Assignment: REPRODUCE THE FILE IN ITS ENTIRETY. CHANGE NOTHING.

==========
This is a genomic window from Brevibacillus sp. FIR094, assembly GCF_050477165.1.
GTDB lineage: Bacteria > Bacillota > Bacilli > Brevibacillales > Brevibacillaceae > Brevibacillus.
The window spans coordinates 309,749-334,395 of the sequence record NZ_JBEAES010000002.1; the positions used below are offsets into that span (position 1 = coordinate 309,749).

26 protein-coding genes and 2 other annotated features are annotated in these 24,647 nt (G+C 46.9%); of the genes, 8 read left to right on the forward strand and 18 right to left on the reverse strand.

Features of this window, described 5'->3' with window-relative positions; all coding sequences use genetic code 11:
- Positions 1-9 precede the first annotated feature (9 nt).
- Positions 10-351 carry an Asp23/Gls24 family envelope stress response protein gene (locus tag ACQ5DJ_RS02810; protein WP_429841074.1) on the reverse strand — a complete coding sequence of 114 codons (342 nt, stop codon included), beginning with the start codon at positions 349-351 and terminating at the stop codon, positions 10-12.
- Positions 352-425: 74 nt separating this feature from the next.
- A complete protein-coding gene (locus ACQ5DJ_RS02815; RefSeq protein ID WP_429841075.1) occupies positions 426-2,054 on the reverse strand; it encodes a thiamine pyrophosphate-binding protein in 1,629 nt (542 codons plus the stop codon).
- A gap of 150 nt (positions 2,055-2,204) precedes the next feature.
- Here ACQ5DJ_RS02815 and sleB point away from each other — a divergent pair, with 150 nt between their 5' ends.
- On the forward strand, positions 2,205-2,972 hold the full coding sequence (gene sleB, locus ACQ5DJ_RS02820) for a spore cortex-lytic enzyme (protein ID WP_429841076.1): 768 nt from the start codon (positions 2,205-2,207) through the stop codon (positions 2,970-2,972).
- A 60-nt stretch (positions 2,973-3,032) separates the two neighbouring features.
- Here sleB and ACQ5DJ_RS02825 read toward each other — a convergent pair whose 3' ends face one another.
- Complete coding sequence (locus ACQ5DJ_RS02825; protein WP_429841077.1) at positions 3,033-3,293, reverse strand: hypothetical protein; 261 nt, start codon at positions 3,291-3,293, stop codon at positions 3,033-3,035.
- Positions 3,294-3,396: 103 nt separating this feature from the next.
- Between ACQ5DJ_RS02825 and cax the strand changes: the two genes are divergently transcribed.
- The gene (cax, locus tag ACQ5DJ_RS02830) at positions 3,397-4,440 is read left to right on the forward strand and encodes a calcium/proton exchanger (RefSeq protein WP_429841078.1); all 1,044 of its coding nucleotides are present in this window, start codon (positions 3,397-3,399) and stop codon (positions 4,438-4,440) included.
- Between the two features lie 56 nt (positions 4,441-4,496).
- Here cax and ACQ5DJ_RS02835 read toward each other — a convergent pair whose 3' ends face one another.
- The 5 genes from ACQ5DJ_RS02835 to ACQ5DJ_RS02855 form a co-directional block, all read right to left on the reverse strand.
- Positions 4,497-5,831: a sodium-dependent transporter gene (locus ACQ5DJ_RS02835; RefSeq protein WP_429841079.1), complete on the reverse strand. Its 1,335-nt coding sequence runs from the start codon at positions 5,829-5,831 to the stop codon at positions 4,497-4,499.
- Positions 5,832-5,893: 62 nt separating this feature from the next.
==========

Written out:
This is a genomic window from Brevibacillus sp. FIR094, assembly GCF_050477165.1.
GTDB lineage: Bacteria > Bacillota > Bacilli > Brevibacillales > Brevibacillaceae > Brevibacillus.
The window spans coordinates 309,749-334,395 of the sequence record NZ_JBEAES010000002.1; the positions used below are offsets into that span (position 1 = coordinate 309,749).

26 protein-coding genes and 2 other annotated features are annotated in these 24,647 nt (G+C 46.9%); of the genes, 8 read left to right on the forward strand and 18 right to left on the reverse strand.

Features of this window, described 5'->3' with window-relative positions; all coding sequences use genetic code 11:
- Positions 1-9 precede the first annotated feature (9 nt).
- Positions 10-351 carry an Asp23/Gls24 family envelope stress response protein gene (locus tag ACQ5DJ_RS02810; protein WP_429841074.1) on the reverse strand — a complete coding sequence of 114 codons (342 nt, stop codon included), beginning with the start codon at positions 349-351 and terminating at the stop codon, positions 10-12.
- Positions 352-425: 74 nt separating this feature from the next.
- A complete protein-coding gene (locus ACQ5DJ_RS02815; RefSeq protein ID WP_429841075.1) occupies positions 426-2,054 on the reverse strand; it encodes a thiamine pyrophosphate-binding protein in 1,629 nt (542 codons plus the stop codon).
- A gap of 150 nt (positions 2,055-2,204) precedes the next feature.
- Here ACQ5DJ_RS02815 and sleB point away from each other — a divergent pair, with 150 nt between their 5' ends.
- On the forward strand, positions 2,205-2,972 hold the full coding sequence (gene sleB, locus ACQ5DJ_RS02820) for a spore cortex-lytic enzyme (protein ID WP_429841076.1): 768 nt from the start codon (positions 2,205-2,207) through the stop codon (positions 2,970-2,972).
- A 60-nt stretch (positions 2,973-3,032) separates the two neighbouring features.
- Here sleB and ACQ5DJ_RS02825 read toward each other — a convergent pair whose 3' ends face one another.
- Complete coding sequence (locus ACQ5DJ_RS02825; protein WP_429841077.1) at positions 3,033-3,293, reverse strand: hypothetical protein; 261 nt, start codon at positions 3,291-3,293, stop codon at positions 3,033-3,035.
- Positions 3,294-3,396: 103 nt separating this feature from the next.
- Between ACQ5DJ_RS02825 and cax the strand changes: the two genes are divergently transcribed.
- The gene (cax, locus tag ACQ5DJ_RS02830) at positions 3,397-4,440 is read left to right on the forward strand and encodes a calcium/proton exchanger (RefSeq protein WP_429841078.1); all 1,044 of its coding nucleotides are present in this window, start codon (positions 3,397-3,399) and stop codon (positions 4,438-4,440) included.
- Between the two features lie 56 nt (positions 4,441-4,496).
- Here cax and ACQ5DJ_RS02835 read toward each other — a convergent pair whose 3' ends face one another.
- The 5 genes from ACQ5DJ_RS02835 to ACQ5DJ_RS02855 form a co-directional block, all read right to left on the reverse strand.
- Positions 4,497-5,831: a sodium-dependent transporter gene (locus ACQ5DJ_RS02835; RefSeq protein WP_429841079.1), complete on the reverse strand. Its 1,335-nt coding sequence runs from the start codon at positions 5,829-5,831 to the stop codon at positions 4,497-4,499.
- Positions 5,832-5,893: 62 nt separating this feature from the next.